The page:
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Thoughts on Residential Investment Recovery


A few thoughts looking out a few years …

• Residential investment (RI) is the best leading indicator for the economy. This isn’t perfect – nothing is – but RI is usually a strong leading indicator for the business cycle. The slump in RI helped me call the 2007 recession correctly, and the lack of a recovery in residential investment is a key reason the recovery has been sluggish and choppy so far. Note: Residential investment, according to the Bureau of Economic Analysis (BEA), includes new single family structures, multifamily structures, home improvement, broker’s commissions, and a few minor categories.

• In 2011, residential investment will make a positive contribution to the economy for the first time since 2005. The five years of drag on GDP from RI (2006 through 2010) is the longest period on record, breaking the previous record of four years from 1930 to 1933 (yeah, the Great Depression). The positive contribution this year will mostly be due to a pickup in multifamily construction (apartments) and in home improvement. However single family housing starts will continue to struggle.

• This positive contribution from residential investment suggests the economy will continue to grow all year and also in 2012 (point 1: RI is best leading indicator). There are plenty of downside risks, but I expect the expansion to continue.

• A record low number of housing units will be added to the housing stock this year. With more jobs, and more household formation in 2011, the number of excess housing units will be reduced substantially this year – perhaps by 600,000 to 700,000 units (or more).

Recently economist Tom Lawler took a long look at the 2010 Census data, and estimated there were about 2 to 3 million excess vacant housing units as of April 1, 2010. With the record low number of housing units delivered last year, Lawler estimated that as of April 1, 2011 the excess “would be somewhere in the range of 1.45 to 2.45 million units – with the latter almost certainly too high”. With another record low number of units added to the housing stock this year, the excess will be in the 750 thousand to 1.7 million range next April (with the latter “certainly too high”). This suggests the excess supply will be gone sometime between early 2014 and 2016.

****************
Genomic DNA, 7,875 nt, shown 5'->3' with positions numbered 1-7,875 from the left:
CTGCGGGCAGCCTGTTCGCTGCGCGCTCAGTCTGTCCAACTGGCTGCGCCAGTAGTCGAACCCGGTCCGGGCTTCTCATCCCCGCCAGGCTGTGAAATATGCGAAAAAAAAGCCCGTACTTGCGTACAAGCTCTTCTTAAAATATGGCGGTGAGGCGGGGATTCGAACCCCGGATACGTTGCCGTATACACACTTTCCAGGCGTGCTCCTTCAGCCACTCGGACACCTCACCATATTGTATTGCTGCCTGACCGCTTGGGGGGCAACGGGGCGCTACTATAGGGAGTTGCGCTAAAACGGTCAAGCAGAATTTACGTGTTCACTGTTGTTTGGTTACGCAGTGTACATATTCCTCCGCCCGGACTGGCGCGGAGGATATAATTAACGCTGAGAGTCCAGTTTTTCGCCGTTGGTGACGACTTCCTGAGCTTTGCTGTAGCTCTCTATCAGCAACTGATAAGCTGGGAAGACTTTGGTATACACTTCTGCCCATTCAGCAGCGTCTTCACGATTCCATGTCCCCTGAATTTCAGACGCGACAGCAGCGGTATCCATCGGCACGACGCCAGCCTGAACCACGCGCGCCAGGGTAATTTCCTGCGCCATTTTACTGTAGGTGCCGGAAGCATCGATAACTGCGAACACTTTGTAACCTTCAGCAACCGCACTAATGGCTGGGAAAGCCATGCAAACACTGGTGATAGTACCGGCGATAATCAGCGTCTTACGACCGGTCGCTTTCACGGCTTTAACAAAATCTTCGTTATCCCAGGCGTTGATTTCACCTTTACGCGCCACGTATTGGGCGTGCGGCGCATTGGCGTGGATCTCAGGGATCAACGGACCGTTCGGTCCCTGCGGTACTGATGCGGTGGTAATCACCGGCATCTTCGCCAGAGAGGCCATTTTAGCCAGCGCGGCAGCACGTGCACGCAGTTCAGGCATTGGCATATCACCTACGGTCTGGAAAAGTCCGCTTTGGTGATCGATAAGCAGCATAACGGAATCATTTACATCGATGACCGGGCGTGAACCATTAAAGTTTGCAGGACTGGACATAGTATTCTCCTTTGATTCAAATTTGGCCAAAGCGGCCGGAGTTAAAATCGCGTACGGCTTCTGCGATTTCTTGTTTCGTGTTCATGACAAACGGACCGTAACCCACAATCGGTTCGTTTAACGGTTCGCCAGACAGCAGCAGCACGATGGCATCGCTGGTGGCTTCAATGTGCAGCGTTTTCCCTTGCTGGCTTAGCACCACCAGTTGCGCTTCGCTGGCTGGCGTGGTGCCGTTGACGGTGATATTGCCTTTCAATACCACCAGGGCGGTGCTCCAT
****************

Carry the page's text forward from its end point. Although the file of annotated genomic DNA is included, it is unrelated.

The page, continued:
As the excess supply is absorbed, new residential investment will increase in some areas – and will probably return to normal sometime in 2014 – or as late as 2017 – depending on the actual number of excess vacant housing units. I’m leaning more towards 2015 or 2016.

• “Normal” for housing starts will be the rate of household formation (probably averaging around 1.1 million per year in 2015), plus the net number of 2nd homes purchased, plus the number of demolitions. I think the 2nd home markets will be slow to recover, so “normal” will probably be around 1.3 million housing starts in 2015 or 2016 or 2017 (after the excess supply is absorbed) – up sharply from the current rate of around 550 thousand. For new home sales, normal will probably be in the 800 thousand to 850 thousand range – far above the recent 250 thousand to 300 thousand range, but also far below the 1.2 to 1.3 million range in 2004 and 2005.

• Unfortunately it is hard to pin down the timing better right now because the number of excess vacant housing units is uncertain. My guess is housing starts will return to “normal” in 2015 or 2016.

Calculated Risk

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